This section is from the book "An Illustrated Flora Of The Northern United States, Canada And The British Possessions Vol3", by Nathaniel Lord Britton, Addison Brown. Also available from Amazon: An Illustrated Flora of the Northern United States, Canada and the British Possessions. 3 Volume Set..
Viburnum venosum Britton, Man. 871. 1901. V. venosum Canbyi Render, Rhodora 6: 60. 1904.
A shrub, 6° high or less, the bark grayish-brown, the young twigs stellate-pubescent or stellate-tomentose. Leaves ovate to orbicular, 2'-5' long, firm, coarsely and sharply dentate, glabrous or with sparse pubescence on the upper side when young, stellate-pubescent, at least on the veins, beneath, the petioles 1/4'-3/4' long; cymes long-stalked, often 3'-4' broad, stellate-pubescent or glabrate; drupe globose or short-oval, 3"-4" in diameter, nearly black.
Thickets, eastern Massachusetts to New Jersey, Pennsylvania and Virginia. Shoots sometimes bear reniform, very thin subcordate leaves with minute distant teeth. June-July.
V. molle Michx. Fl. Bor. Am. 1: 180. 1803. Viburnum Demetrionis Deane & Robinson, Bot. Gaz. 22: 167. pl. 8. 1896.
A shrub about 120 high, the older twigs at length grayish black, the bark exfoliating. Bud-scales acutish, ciliolate; leaves broadly ovate or nearly orbicular, short-acuminate at the apex, cordate or truncate at the base, 3'-5' long, coarsely dentate, glabrous and bright green above, soft-pubescent and paler beneath, some of the pubescence stellate; petioles 8"-20" long; stipules linear-filiform, 2"-5" long; cymes terminal, peduncled, 4-7-rayed, glandular-puberulent; calyx-teeth ciliate; drupe oblong, obtuse at both ends, about 5" long and 2 1/2" broad, much flattened, with 2 grooves when dry.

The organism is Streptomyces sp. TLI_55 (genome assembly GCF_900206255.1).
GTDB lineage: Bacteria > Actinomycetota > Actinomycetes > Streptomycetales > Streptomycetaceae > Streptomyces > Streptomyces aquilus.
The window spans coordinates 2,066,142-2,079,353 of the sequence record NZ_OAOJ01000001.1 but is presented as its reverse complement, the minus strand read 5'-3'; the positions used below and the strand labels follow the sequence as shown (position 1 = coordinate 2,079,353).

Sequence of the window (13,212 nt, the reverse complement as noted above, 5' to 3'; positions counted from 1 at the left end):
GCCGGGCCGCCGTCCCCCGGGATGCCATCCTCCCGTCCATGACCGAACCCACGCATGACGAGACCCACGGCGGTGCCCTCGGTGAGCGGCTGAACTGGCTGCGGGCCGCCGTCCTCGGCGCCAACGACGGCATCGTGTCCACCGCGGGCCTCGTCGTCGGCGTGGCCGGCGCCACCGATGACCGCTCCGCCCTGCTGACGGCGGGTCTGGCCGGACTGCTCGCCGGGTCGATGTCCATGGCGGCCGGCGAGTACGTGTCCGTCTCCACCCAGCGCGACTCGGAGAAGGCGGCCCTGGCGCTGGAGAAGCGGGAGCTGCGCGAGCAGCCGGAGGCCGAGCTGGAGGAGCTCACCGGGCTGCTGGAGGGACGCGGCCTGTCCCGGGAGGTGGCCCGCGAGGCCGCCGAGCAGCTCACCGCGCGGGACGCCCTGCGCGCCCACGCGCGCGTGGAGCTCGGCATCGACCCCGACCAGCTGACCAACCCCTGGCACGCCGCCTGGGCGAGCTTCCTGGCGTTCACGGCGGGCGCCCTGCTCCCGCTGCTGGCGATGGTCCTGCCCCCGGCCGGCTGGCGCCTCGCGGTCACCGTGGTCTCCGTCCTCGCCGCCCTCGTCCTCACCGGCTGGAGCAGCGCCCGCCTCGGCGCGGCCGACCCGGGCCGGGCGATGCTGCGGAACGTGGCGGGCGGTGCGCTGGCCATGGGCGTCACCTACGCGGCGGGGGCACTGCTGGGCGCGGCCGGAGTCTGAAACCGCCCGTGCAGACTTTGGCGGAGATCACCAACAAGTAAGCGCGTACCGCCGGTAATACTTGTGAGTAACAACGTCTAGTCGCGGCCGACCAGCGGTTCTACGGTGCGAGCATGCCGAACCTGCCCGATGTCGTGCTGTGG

Bluffs and rocky woods, Kentucky, Missouri and Iowa. June.
Viburnum cassinoides L. Sp. Pl. Ed. 2, 384. 1762. Viburnum nudum var. cassinoides T. & • G. Fl. N. A. 2: 14. 1841.
A shrub, 2°-12° high, with ascending gray branches, the twigs somewhat scurfy, or glabrous. Leaves ovate or oval, thick, pinnately veined, narrowed or sometimes rounded at the base, acute or blunt-acuminate at the apex, 1'-3' long, usually crenu-late, rarely entire, glabrous or very nearly so on both sides; peduncle shorter than or equalling the cyme; drupe pink, becoming dark blue, globose to ovoid, 3"-5" long; stone round or oval, flattened.
In swamps and wet soil, Newfoundland to Manitoba, Minnesota, New Jersey, Georgia and Alabama. June-July. False Paraguay-tea.
Viburnum nudum L. Sp. Pl. 268. 1753. Viburnum nudum var. Claytoni T. & G. Fl. N. A. 2: 14. 1841.
Similar to the preceding species, but usually a larger shrub, sometimes 150 high. Leaves oval, oval-lanceolate, or obovate, entire or obscurely crenulate, mostly larger (sometimes 9' long), narrowed at the base, acute or obtuse at the apex, more prominently veined, sometimes scurfy on the upper surface; peduncle equalling or exceeding the cyme.
In swamps, Connecticut to Florida, west to Kentucky and Louisiana. Blooms a little later than the preceding species. Bilberry. Nanny-berry. Possum- or Shawnee-haw.